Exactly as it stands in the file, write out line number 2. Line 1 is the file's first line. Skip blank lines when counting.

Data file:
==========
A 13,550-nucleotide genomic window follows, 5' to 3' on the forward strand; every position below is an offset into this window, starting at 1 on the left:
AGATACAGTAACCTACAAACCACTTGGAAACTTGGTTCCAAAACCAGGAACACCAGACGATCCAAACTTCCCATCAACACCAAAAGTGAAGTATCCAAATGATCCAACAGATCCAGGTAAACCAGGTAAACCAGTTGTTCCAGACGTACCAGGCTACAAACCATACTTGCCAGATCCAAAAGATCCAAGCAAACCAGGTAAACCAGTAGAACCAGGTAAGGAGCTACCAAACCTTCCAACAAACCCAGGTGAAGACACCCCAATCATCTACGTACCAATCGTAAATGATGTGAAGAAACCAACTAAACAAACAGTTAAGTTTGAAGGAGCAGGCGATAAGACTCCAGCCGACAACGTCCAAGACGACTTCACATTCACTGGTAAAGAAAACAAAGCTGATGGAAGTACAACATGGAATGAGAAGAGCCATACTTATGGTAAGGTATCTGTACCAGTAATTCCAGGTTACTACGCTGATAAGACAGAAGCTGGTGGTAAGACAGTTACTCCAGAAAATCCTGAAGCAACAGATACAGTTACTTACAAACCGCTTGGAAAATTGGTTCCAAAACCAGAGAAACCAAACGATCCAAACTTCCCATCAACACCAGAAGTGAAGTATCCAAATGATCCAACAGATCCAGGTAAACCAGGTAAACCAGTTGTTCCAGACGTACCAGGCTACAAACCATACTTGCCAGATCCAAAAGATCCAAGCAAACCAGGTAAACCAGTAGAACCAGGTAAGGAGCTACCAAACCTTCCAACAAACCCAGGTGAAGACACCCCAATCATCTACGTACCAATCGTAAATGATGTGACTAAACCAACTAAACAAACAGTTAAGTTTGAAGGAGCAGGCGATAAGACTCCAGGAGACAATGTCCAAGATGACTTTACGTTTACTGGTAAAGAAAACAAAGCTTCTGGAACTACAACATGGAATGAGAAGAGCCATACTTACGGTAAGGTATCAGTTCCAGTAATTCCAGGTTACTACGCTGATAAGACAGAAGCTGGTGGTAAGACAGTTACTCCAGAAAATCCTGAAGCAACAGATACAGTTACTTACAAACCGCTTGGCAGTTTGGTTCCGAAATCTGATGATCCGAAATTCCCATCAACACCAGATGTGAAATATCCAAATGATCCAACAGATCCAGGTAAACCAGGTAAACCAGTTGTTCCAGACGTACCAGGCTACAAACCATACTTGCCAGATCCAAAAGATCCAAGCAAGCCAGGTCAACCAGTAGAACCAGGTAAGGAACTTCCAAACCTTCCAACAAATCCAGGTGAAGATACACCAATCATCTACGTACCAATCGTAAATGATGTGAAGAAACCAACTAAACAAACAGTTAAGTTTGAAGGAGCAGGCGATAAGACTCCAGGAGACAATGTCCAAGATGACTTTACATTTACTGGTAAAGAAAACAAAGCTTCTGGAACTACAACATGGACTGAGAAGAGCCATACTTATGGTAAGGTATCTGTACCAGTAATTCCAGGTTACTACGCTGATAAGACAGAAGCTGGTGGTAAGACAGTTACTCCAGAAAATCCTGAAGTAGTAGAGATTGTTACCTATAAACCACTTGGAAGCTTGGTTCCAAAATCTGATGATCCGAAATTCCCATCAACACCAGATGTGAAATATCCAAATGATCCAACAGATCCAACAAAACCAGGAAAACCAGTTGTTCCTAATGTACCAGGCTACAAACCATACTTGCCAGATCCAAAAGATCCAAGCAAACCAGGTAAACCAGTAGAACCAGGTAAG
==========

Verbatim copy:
AGATACAGTAACCTACAAACCACTTGGAAACTTGGTTCCAAAACCAGGAACACCAGACGATCCAAACTTCCCATCAACACCAAAAGTGAAGTATCCAAATGATCCAACAGATCCAGGTAAACCAGGTAAACCAGTTGTTCCAGACGTACCAGGCTACAAACCATACTTGCCAGATCCAAAAGATCCAAGCAAACCAGGTAAACCAGTAGAACCAGGTAAGGAGCTACCAAACCTTCCAACAAACCCAGGTGAAGACACCCCAATCATCTACGTACCAATCGTAAATGATGTGAAGAAACCAACTAAACAAACAGTTAAGTTTGAAGGAGCAGGCGATAAGACTCCAGCCGACAACGTCCAAGACGACTTCACATTCACTGGTAAAGAAAACAAAGCTGATGGAAGTACAACATGGAATGAGAAGAGCCATACTTATGGTAAGGTATCTGTACCAGTAATTCCAGGTTACTACGCTGATAAGACAGAAGCTGGTGGTAAGACAGTTACTCCAGAAAATCCTGAAGCAACAGATACAGTTACTTACAAACCGCTTGGAAAATTGGTTCCAAAACCAGAGAAACCAAACGATCCAAACTTCCCATCAACACCAGAAGTGAAGTATCCAAATGATCCAACAGATCCAGGTAAACCAGGTAAACCAGTTGTTCCAGACGTACCAGGCTACAAACCATACTTGCCAGATCCAAAAGATCCAAGCAAACCAGGTAAACCAGTAGAACCAGGTAAGGAGCTACCAAACCTTCCAACAAACCCAGGTGAAGACACCCCAATCATCTACGTACCAATCGTAAATGATGTGACTAAACCAACTAAACAAACAGTTAAGTTTGAAGGAGCAGGCGATAAGACTCCAGGAGACAATGTCCAAGATGACTTTACGTTTACTGGTAAAGAAAACAAAGCTTCTGGAACTACAACATGGAATGAGAAGAGCCATACTTACGGTAAGGTATCAGTTCCAGTAATTCCAGGTTACTACGCTGATAAGACAGAAGCTGGTGGTAAGACAGTTACTCCAGAAAATCCTGAAGCAACAGATACAGTTACTTACAAACCGCTTGGCAGTTTGGTTCCGAAATCTGATGATCCGAAATTCCCATCAACACCAGATGTGAAATATCCAAATGATCCAACAGATCCAGGTAAACCAGGTAAACCAGTTGTTCCAGACGTACCAGGCTACAAACCATACTTGCCAGATCCAAAAGATCCAAGCAAGCCAGGTCAACCAGTAGAACCAGGTAAGGAACTTCCAAACCTTCCAACAAATCCAGGTGAAGATACACCAATCATCTACGTACCAATCGTAAATGATGTGAAGAAACCAACTAAACAAACAGTTAAGTTTGAAGGAGCAGGCGATAAGACTCCAGGAGACAATGTCCAAGATGACTTTACATTTACTGGTAAAGAAAACAAAGCTTCTGGAACTACAACATGGACTGAGAAGAGCCATACTTATGGTAAGGTATCTGTACCAGTAATTCCAGGTTACTACGCTGATAAGACAGAAGCTGGTGGTAAGACAGTTACTCCAGAAAATCCTGAAGTAGTAGAGATTGTTACCTATAAACCACTTGGAAGCTTGGTTCCAAAATCTGATGATCCGAAATTCCCATCAACACCAGATGTGAAATATCCAAATGATCCAACAGATCCAACAAAACCAGGAAAACCAGTTGTTCCTAATGTACCAGGCTACAAACCATACTTGCCAGATCCAAAAGATCCAAGCAAACCAGGTAAACCAGTAGAACCAGGTAAG